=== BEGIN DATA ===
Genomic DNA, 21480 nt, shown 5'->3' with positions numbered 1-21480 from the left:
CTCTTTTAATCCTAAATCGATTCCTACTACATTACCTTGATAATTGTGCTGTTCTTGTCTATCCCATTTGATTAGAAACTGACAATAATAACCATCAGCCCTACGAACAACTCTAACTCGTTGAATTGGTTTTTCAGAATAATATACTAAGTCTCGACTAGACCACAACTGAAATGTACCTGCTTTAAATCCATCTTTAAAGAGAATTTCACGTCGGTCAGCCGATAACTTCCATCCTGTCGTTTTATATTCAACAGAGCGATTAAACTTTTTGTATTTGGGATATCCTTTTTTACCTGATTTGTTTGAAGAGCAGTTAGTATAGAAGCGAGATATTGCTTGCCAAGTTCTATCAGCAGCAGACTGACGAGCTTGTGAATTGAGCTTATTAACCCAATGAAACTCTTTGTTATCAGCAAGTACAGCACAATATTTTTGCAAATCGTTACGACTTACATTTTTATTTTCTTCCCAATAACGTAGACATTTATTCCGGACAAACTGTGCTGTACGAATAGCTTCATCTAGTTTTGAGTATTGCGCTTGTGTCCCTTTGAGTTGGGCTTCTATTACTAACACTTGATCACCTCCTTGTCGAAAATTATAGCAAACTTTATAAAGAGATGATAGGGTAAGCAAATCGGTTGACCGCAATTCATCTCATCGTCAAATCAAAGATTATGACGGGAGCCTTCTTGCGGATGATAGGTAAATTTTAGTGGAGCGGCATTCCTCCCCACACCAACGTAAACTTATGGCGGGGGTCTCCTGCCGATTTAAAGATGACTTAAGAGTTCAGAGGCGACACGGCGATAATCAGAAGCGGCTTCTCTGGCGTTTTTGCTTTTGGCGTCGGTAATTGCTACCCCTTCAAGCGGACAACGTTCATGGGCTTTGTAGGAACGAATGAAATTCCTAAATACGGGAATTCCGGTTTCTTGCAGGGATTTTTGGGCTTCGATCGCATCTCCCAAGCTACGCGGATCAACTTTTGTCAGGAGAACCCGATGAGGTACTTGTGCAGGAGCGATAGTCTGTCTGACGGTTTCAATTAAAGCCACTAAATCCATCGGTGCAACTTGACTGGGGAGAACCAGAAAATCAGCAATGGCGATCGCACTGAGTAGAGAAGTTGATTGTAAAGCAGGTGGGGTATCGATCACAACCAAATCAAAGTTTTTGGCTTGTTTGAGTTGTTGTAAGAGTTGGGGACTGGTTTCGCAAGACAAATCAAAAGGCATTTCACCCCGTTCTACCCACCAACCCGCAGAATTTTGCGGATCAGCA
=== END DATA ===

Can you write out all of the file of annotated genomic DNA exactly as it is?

Genomic DNA, 21480 nt, shown 5'->3' with positions numbered 1-21480 from the left:
CTCTTTTAATCCTAAATCGATTCCTACTACATTACCTTGATAATTGTGCTGTTCTTGTCTATCCCATTTGATTAGAAACTGACAATAATAACCATCAGCCCTACGAACAACTCTAACTCGTTGAATTGGTTTTTCAGAATAATATACTAAGTCTCGACTAGACCACAACTGAAATGTACCTGCTTTAAATCCATCTTTAAAGAGAATTTCACGTCGGTCAGCCGATAACTTCCATCCTGTCGTTTTATATTCAACAGAGCGATTAAACTTTTTGTATTTGGGATATCCTTTTTTACCTGATTTGTTTGAAGAGCAGTTAGTATAGAAGCGAGATATTGCTTGCCAAGTTCTATCAGCAGCAGACTGACGAGCTTGTGAATTGAGCTTATTAACCCAATGAAACTCTTTGTTATCAGCAAGTACAGCACAATATTTTTGCAAATCGTTACGACTTACATTTTTATTTTCTTCCCAATAACGTAGACATTTATTCCGGACAAACTGTGCTGTACGAATAGCTTCATCTAGTTTTGAGTATTGCGCTTGTGTCCCTTTGAGTTGGGCTTCTATTACTAACACTTGATCACCTCCTTGTCGAAAATTATAGCAAACTTTATAAAGAGATGATAGGGTAAGCAAATCGGTTGACCGCAATTCATCTCATCGTCAAATCAAAGATTATGACGGGAGCCTTCTTGCGGATGATAGGTAAATTTTAGTGGAGCGGCATTCCTCCCCACACCAACGTAAACTTATGGCGGGGGTCTCCTGCCGATTTAAAGATGACTTAAGAGTTCAGAGGCGACACGGCGATAATCAGAAGCGGCTTCTCTGGCGTTTTTGCTTTTGGCGTCGGTAATTGCTACCCCTTCAAGCGGACAACGTTCATGGGCTTTGTAGGAACGAATGAAATTCCTAAATACGGGAATTCCGGTTTCTTGCAGGGATTTTTGGGCTTCGATCGCATCTCCCAAGCTACGCGGATCAACTTTTGTCAGGAGAACCCGATGAGGTACTTGTGCAGGAGCGATAGTCTGTCTGACGGTTTCAATTAAAGCCACTAAATCCATCGGTGCAACTTGACTGGGGAGAACCAGAAAATCAGCAATGGCGATCGCACTGAGTAGAGAAGTTGATTGTAAAGCAGGTGGGGTATCGATCACAACCAAATCAAAGTTTTTGGCTTGTTTGAGTTGTTGTAAGAGTTGGGGACTGGTTTCGCAAGACAAATCAAAAGGCATTTCACCCCGTTCTACCCACCAACCCGCAGAATTTTGCGGATCAGCA